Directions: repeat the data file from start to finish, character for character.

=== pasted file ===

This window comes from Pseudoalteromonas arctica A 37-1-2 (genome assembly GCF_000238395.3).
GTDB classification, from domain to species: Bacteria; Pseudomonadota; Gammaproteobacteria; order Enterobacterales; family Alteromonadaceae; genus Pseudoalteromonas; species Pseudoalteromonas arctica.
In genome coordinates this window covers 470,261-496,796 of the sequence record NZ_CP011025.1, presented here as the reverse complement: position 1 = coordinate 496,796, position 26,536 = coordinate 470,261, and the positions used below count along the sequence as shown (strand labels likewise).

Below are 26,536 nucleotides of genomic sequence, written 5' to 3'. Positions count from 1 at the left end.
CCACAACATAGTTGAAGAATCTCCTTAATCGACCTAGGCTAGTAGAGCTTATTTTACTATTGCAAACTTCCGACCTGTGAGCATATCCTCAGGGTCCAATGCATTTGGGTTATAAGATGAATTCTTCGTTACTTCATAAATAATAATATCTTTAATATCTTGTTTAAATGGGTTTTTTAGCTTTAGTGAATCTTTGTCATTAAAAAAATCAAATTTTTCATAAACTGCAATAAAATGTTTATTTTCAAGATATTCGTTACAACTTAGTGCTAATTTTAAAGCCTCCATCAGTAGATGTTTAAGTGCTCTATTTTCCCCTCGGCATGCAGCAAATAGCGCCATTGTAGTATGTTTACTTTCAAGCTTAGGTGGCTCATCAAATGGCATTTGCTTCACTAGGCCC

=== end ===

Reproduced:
This window comes from Pseudoalteromonas arctica A 37-1-2 (genome assembly GCF_000238395.3).
GTDB classification, from domain to species: Bacteria; Pseudomonadota; Gammaproteobacteria; order Enterobacterales; family Alteromonadaceae; genus Pseudoalteromonas; species Pseudoalteromonas arctica.
In genome coordinates this window covers 470,261-496,796 of the sequence record NZ_CP011025.1, presented here as the reverse complement: position 1 = coordinate 496,796, position 26,536 = coordinate 470,261, and the positions used below count along the sequence as shown (strand labels likewise).

Below are 26,536 nucleotides of genomic sequence, written 5' to 3'. Positions count from 1 at the left end.
CCACAACATAGTTGAAGAATCTCCTTAATCGACCTAGGCTAGTAGAGCTTATTTTACTATTGCAAACTTCCGACCTGTGAGCATATCCTCAGGGTCCAATGCATTTGGGTTATAAGATGAATTCTTCGTTACTTCATAAATAATAATATCTTTAATATCTTGTTTAAATGGGTTTTTTAGCTTTAGTGAATCTTTGTCATTAAAAAAATCAAATTTTTCATAAACTGCAATAAAATGTTTATTTTCAAGATATTCGTTACAACTTAGTGCTAATTTTAAAGCCTCCATCAGTAGATGTTTAAGTGCTCTATTTTCCCCTCGGCATGCAGCAAATAGCGCCATTGTAGTATGTTTACTTTCAAGCTTAGGTGGCTCATCAAATGGCATTTGCTTCACTAGGCCC